We look to professional historians to tell us which are the most important facts. We also look to them to tell us what the relationship is between those facts about the past that they say are important, and our understanding of the present. But not all historians choose the same facts, and emphasize the same way of understanding the relation of those facts to the present. Actually, historians vary quite widely on what they think is important, and why. It is that wide difference of opinion among professional historians that causes many people to give up on history. We're not quite sure what the connection is between the past and present, and we are not at all sure which historian to trust.

So it's a fair question to ask what history is doing in the curriculum? Why should we study history?

Everyman His Own Historian

Many years ago, an American historian named Carl Becker wrote an important essay he titled "Everyman His Own Historian." History, Becker argued, "cannot be reduced to a verifiable set of statistics or formulated in terms of universally valid mathematical formulas. It is rather an imaginative creation, a personal possession which each one of us, Mr. Everyman, fashions out of his individual experience, adapts to his practical or emotional needs, and adorns as well as may be to suit his aesthetic tastes." The reason this is so, Becker suggested, is because the facts of history don't line themselves up in any proper order, from most to least significant, and they don't tell us their meaning. By themselves, facts are pretty neutral. It is up to us to discover their meaning. Each of us has a unique way of making meaning because each of us is different. We have had different experiences and we have different takes on reality.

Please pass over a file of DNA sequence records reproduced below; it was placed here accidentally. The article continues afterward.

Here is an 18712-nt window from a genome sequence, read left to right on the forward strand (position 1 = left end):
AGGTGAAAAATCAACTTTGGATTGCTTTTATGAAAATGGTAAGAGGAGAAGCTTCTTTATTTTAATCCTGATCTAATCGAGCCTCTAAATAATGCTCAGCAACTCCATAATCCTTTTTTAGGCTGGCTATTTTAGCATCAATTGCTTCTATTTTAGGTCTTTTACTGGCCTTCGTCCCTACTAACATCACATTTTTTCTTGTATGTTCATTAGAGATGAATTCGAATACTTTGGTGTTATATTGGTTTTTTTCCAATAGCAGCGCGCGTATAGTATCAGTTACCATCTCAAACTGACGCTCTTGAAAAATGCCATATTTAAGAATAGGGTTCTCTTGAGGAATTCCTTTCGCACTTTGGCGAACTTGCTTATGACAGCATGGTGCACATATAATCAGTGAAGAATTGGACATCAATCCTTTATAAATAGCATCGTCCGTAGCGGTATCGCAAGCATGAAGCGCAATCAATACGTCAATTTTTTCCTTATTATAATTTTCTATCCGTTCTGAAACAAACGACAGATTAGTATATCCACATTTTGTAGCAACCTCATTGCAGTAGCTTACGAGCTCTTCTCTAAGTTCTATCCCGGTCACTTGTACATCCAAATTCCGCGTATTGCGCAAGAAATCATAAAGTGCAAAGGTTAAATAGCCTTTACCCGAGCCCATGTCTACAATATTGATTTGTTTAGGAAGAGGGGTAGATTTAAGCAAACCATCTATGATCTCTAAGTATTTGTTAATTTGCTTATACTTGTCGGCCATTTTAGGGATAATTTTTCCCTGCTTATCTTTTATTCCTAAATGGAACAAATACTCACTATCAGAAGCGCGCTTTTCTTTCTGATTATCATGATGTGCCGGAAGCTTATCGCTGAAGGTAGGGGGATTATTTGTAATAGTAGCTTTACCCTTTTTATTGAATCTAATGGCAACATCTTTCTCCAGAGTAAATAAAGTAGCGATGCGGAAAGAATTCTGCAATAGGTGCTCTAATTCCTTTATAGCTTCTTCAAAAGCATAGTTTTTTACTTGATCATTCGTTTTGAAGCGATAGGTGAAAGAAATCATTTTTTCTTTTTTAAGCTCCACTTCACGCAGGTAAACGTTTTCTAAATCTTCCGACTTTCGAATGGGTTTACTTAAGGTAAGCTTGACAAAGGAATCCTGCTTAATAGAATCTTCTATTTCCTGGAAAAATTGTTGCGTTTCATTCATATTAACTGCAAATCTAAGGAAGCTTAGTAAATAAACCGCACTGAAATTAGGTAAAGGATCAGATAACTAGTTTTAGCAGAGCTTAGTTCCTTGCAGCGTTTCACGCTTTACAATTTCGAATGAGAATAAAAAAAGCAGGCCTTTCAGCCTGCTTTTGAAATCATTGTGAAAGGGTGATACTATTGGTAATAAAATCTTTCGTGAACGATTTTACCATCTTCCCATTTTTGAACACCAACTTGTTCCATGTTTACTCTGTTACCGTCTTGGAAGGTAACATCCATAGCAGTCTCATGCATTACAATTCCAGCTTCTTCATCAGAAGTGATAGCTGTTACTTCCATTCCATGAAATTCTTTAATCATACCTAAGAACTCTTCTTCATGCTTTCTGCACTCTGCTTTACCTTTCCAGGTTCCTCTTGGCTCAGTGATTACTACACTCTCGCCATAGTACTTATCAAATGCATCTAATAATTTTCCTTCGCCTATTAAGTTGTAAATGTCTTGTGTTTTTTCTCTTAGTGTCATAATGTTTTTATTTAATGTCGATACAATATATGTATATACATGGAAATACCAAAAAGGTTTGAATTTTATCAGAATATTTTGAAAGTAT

It doesn't take long to realize that there must be more to history than simply finding a historian or historical writer whose interpretation we like, and taking his or her writing for gospel. And some of us may simply decide that history is impossible, that we won't ever be able to figure it out with any confidence. Some might even conclude that history is, more or less bunk. That's what Henry Ford thought. The problem for Ford, and for many people who try to go beyond simply studying and memorizing some supposedly "fundamental" facts about history is that history is hard work. We don't expect it to be; we expect it to be a single, reliable and unchanging thing. History is a lot more like studying literature or philosophy than it is like studying math, engineering, or political science.